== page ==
If your event is very sound critical either the clarity of the sound needs to be clear, or you've got a band that is playing, or there's lot of video playback you might want to consider not using the built-in sound system but to bring in your own sound system. I'll be talking in another video about using your own PA system but for now we're going to continue to talk about the ceiling speakers.

In a lot of ballrooms they use airwalls to divide the rooms. Therefore you need to be able to link the sound or separate the sound, between each of the sectoins when they're separated or when they're joined together. There may be a wall jack (switch) inside the ballroom or a wall jack (switch) inside the PA room where you will link together the 2 or 3 parts of the ballroom in different combinations. Often times when you are plugging in the wall jack in a specific ballroom that is the wall jack that controls the volume for all the rooms if they're linked together. A few times I've seen situations where you may have the volume set perfectly for the middle jack of the middle ballroom, and as soon as you link in the other two ballrooms the sound volume changes considerably. Especially on events as the course of the event going on they're going to be dividing the rooms uo you'll often find that the sound will vary depending on the rooms are linked together. Do pay attention to that because that has hurt me a couple of times when I've done events to where the rooms are dividing up randomly throughout the day.

Many ballrooms are very interesting spaces for acoustics. Most ballrooms have carpeted floors, sometime a quite thick carpet, which absorbs an awful lot of sound. Then you add in tables and chairs, then 2, 3, 4 or even 500 people in there, your acoustics really change from the time when you setup when the room is empty to the time when the event is happening. You need to be prepared to have enough volume to deal with a bunch of people clanking their dishes, eating and talking, while somebody on the stage is trying to get their attention. This is why the built-in ceiling speaker situation this should not be an event what's happening on the stage overly more important than what's happening on the floor. If you do have to use the ceiling speakers you need to be prepared to turn up the volume as the event starts to overcome all the additional acoustical things that happen.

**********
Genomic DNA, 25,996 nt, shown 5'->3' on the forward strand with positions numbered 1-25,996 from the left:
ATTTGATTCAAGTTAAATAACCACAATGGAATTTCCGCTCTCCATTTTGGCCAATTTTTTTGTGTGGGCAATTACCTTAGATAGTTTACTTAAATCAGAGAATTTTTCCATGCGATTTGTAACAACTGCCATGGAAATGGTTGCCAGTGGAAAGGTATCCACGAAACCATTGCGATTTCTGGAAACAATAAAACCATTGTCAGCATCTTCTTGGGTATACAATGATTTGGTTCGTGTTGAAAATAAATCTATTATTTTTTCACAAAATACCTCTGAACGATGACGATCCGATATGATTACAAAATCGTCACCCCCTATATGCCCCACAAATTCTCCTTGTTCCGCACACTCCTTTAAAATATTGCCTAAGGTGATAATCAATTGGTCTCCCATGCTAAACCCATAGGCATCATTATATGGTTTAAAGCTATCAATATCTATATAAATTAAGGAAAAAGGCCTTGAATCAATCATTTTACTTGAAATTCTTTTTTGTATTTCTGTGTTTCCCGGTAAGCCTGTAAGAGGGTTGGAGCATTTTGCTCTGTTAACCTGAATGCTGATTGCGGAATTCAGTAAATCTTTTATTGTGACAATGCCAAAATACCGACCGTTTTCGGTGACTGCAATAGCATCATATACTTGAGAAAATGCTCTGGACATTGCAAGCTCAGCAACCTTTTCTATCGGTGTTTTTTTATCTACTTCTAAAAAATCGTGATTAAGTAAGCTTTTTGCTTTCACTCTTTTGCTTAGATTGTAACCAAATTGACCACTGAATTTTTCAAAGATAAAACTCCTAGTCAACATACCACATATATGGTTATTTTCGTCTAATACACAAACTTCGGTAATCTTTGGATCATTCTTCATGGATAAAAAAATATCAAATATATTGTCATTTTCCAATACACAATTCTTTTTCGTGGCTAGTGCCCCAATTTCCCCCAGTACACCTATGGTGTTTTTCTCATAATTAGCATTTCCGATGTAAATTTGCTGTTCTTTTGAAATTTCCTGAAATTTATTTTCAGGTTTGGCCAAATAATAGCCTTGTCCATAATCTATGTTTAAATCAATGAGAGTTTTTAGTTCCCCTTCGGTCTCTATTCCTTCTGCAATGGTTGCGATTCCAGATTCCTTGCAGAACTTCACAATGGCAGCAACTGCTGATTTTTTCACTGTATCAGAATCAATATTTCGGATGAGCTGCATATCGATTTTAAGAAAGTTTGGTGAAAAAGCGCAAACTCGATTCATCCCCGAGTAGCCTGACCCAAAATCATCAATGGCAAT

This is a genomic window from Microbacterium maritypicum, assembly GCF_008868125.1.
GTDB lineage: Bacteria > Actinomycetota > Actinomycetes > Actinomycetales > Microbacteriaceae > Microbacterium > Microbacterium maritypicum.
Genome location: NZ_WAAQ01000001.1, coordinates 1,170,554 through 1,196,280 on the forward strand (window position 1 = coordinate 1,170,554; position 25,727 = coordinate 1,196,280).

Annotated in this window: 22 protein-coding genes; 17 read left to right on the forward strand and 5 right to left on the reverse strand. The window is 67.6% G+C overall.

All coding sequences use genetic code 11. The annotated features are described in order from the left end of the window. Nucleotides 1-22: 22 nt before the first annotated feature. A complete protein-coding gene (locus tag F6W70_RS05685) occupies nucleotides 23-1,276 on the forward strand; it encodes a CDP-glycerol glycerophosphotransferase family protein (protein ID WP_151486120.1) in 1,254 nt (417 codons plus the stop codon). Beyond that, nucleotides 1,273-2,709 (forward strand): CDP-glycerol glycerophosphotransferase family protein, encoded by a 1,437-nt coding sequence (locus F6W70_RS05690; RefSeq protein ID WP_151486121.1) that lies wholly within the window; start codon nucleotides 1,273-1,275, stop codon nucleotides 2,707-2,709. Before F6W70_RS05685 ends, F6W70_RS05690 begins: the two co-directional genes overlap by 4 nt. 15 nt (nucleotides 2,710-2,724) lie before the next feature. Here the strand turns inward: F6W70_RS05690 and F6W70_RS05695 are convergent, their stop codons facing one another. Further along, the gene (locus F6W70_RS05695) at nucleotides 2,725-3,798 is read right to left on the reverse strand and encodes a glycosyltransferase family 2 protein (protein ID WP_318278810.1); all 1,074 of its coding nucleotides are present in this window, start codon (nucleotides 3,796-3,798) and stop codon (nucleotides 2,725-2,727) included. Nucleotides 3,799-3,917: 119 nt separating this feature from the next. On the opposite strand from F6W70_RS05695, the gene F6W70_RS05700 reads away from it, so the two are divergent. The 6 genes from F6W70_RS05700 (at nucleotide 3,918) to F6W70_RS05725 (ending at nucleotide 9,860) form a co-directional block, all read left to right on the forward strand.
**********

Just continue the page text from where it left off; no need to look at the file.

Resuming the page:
Just to talk about acoustics I'm going to tell you about an event I did at a convention centre in the middle of British Columbia a few years back. I arrived and to my surprised to discover that the floor in this convention centre was the wooden sports floor, because it was a combination of a convention centre and a sports arena. I was absolutely shocked because I've always gone to ballrooms where there's been carpeted floors. We had not planned on the fact that it's a wood floor, and all the noise that goes with it. You've got people walking around, with their heels and shoes making noise. Tables and chairs banging against the ground. Everything magnifies. On top of which up in the ceiling they had no acoustical batts or tiles in place so we had sound bouncing around in the rafters along with sound bouncing off the hardoow floor. In that situation I had arrived with my own PA system so I was able to adjust things, eventually. It took me a while during the first part of the first meeting, event, to tweak it. Eventually I got the sound to deal with all that bouncing of sound and the noise that was happening. But that entire event was really a challenge, in this case because of the hardwood floor, and the lack of really any sound baffles in the ceiling.

These are things to watch out for when you are planning go to a place, if you're going to use the built-in ceiling speakers, be prepared for all sort of unusual surprises. Failed equipment, wires that are broken, jacks that don't work. You may have to plug a mic into half way around the room, several hundred feet away. Be prepared for that, or what if you walk into a space and have the surprise of a hardwood floor, or tiled floor. You've suddenly got to deal with a lot of echoing sound that can really disrupt the overall sound of an event. So there you have it. Some tips about how to deal with ceiling speakers.

This is Paul Donovan from avtechnician.ca Please check out our website at www.avtechnician.ca. Subscribe to this channel to keep up with what's happening in the world of AV technicians. Thank you for watching.